June 27th, 2010
A major psychic challenge of cancer treatment comes down to your ability to answer the following question:
How do you continue to do something that makes you feel bad, knowing that it is good for you?
I felt great when I was diagnosed with cancer. I know that is not so for everybody. I was strong and healthy (sort of). This treatment has made me feel like crap. Nothing in my previous experience has taxed my ability to cope as much as this.
I’m in the homestretch now. Just five more radiation treatments left, and the last major event in the Triathlon from Hell will be complete.
As you can see, my skin is beet red. It’s Kentucky Fried. Thanks to the tech who did my echocardiogram this past Thursday, I also have a nice blister where the echo sticker removed a chunk of my skin. All pain emanates from The Evil Blister. It is the source of my current torture.
Next week, I have five days of “electron boosts.” I had counted down my treatments last week, thinking I would be home free now that I was done with the big beam. Alas, when I met with my oncologist last Thursday and showed her my skin, she grimaced and warned me that the boosts would probably make my scar “really hurt.”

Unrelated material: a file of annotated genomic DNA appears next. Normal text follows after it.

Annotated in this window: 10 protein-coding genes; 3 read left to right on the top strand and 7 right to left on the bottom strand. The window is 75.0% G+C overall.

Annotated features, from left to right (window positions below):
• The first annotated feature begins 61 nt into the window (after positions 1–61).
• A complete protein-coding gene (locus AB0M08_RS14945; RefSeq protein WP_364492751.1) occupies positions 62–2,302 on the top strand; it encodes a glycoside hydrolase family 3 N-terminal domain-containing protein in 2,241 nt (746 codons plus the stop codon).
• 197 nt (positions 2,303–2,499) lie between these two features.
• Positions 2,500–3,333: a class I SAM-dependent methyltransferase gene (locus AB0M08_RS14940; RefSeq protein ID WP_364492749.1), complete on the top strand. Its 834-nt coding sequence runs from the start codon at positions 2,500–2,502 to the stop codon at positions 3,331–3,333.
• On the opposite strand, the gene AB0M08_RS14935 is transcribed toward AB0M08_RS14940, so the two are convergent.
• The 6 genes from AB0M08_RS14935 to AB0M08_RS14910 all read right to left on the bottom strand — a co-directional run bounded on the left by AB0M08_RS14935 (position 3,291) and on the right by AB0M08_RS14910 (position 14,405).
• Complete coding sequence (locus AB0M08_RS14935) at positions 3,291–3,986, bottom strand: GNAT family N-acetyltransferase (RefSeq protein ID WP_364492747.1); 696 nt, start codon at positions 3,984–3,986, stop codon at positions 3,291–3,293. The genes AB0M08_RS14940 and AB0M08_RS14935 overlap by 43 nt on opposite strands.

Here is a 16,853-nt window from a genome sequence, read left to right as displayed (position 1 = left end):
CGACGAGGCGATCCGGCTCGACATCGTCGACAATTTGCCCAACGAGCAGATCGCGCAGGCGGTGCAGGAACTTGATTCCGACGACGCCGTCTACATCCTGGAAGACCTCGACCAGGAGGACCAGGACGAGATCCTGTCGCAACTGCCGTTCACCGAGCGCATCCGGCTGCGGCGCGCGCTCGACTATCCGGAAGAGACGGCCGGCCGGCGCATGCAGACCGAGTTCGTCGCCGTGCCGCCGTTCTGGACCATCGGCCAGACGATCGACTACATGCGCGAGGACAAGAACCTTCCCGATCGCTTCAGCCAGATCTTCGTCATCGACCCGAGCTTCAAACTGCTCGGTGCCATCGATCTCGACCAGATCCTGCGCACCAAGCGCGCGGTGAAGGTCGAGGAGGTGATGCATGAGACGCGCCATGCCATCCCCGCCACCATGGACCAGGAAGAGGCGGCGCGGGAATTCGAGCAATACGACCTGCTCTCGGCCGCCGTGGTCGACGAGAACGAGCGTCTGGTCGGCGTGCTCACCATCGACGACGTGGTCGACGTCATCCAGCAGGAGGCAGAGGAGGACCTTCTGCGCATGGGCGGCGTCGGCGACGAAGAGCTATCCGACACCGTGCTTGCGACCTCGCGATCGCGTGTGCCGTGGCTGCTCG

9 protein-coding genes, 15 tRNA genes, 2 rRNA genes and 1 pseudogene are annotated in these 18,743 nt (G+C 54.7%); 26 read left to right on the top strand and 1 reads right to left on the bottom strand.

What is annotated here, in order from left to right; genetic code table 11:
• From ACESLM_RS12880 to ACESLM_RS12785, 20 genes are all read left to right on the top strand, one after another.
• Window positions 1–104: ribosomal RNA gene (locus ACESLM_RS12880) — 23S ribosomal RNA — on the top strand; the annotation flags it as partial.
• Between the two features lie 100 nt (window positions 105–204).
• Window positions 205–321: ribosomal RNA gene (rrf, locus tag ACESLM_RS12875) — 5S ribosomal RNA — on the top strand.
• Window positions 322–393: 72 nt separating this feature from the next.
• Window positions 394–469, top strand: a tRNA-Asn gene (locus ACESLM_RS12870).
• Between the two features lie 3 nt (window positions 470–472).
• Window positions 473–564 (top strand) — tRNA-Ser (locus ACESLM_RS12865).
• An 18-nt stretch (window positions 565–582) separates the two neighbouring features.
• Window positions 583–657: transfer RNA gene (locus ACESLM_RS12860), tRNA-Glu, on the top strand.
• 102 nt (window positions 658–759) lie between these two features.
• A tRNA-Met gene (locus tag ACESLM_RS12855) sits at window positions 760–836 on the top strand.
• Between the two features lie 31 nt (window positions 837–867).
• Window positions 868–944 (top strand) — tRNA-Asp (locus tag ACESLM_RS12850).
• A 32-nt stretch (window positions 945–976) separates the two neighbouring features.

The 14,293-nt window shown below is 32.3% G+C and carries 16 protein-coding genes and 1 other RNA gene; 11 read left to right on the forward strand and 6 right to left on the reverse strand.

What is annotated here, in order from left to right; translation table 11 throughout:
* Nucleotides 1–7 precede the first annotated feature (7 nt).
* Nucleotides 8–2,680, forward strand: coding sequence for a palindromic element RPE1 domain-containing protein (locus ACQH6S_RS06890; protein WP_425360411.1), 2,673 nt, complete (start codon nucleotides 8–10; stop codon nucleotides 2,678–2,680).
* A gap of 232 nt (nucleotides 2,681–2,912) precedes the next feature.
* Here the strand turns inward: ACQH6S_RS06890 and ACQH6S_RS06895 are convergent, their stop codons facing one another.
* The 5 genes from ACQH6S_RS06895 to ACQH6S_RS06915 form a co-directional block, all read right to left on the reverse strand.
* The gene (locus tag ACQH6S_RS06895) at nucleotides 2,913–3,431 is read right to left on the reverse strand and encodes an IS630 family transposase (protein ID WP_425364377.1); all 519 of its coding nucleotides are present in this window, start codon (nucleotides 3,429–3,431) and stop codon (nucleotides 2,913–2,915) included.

As opposed to the lightly tortured feeling I am experiencing now, I suppose.
I don’t wanna do it. But I know I have to. So my friends and I hatched a plan. I call it the Bribe-a-Day plan. Every day this week, I am going to treat myself to something nice. It will be my reward for showing up and finishing out my torture treatment. I will cash in some of the gift certificates my friends sent me for massages or facials. I will make long phone calls. I will linger in the bookstore, eat gelato, buy a lovely scented candle or a bouquet of flowers, and have my feet rubbed and toenails painted.
The genius of this plan is that it’s already working. I am looking forward to my daily treats, enough so that I will endure the blistering, burning, and peeling that will be part of the package.
This entry was posted on Sunday, June 27th, 2010 at 2:20 pm and is filed under Treatment. You can follow any responses to this entry through the RSS 2.0 feed. You can leave a response, or trackback from your own site.